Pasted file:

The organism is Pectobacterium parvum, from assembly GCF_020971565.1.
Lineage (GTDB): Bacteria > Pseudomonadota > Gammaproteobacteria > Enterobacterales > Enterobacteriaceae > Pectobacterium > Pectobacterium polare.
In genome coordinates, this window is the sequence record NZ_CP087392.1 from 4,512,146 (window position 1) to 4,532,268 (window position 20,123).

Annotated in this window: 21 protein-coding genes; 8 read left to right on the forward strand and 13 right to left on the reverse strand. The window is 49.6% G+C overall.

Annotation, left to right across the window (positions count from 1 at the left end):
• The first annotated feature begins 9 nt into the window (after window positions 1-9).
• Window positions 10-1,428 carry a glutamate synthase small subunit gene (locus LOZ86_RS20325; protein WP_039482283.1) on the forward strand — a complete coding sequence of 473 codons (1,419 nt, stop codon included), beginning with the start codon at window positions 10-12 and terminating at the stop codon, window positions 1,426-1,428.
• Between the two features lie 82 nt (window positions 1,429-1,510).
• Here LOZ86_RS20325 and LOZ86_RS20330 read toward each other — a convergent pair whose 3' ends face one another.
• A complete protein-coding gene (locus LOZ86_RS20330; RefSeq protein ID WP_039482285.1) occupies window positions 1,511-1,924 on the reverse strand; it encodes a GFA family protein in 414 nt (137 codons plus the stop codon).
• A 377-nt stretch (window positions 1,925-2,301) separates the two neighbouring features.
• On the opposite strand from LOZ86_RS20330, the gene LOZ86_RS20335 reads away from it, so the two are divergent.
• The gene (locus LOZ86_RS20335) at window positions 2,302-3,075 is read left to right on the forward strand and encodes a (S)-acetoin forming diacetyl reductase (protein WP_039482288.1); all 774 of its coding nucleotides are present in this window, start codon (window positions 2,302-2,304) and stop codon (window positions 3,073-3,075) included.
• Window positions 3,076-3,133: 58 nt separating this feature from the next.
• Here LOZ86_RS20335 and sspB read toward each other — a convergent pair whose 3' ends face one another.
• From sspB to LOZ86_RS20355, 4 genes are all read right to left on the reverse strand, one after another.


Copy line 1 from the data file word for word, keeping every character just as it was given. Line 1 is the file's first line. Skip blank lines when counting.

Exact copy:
The organism is Pectobacterium parvum, from assembly GCF_020971565.1.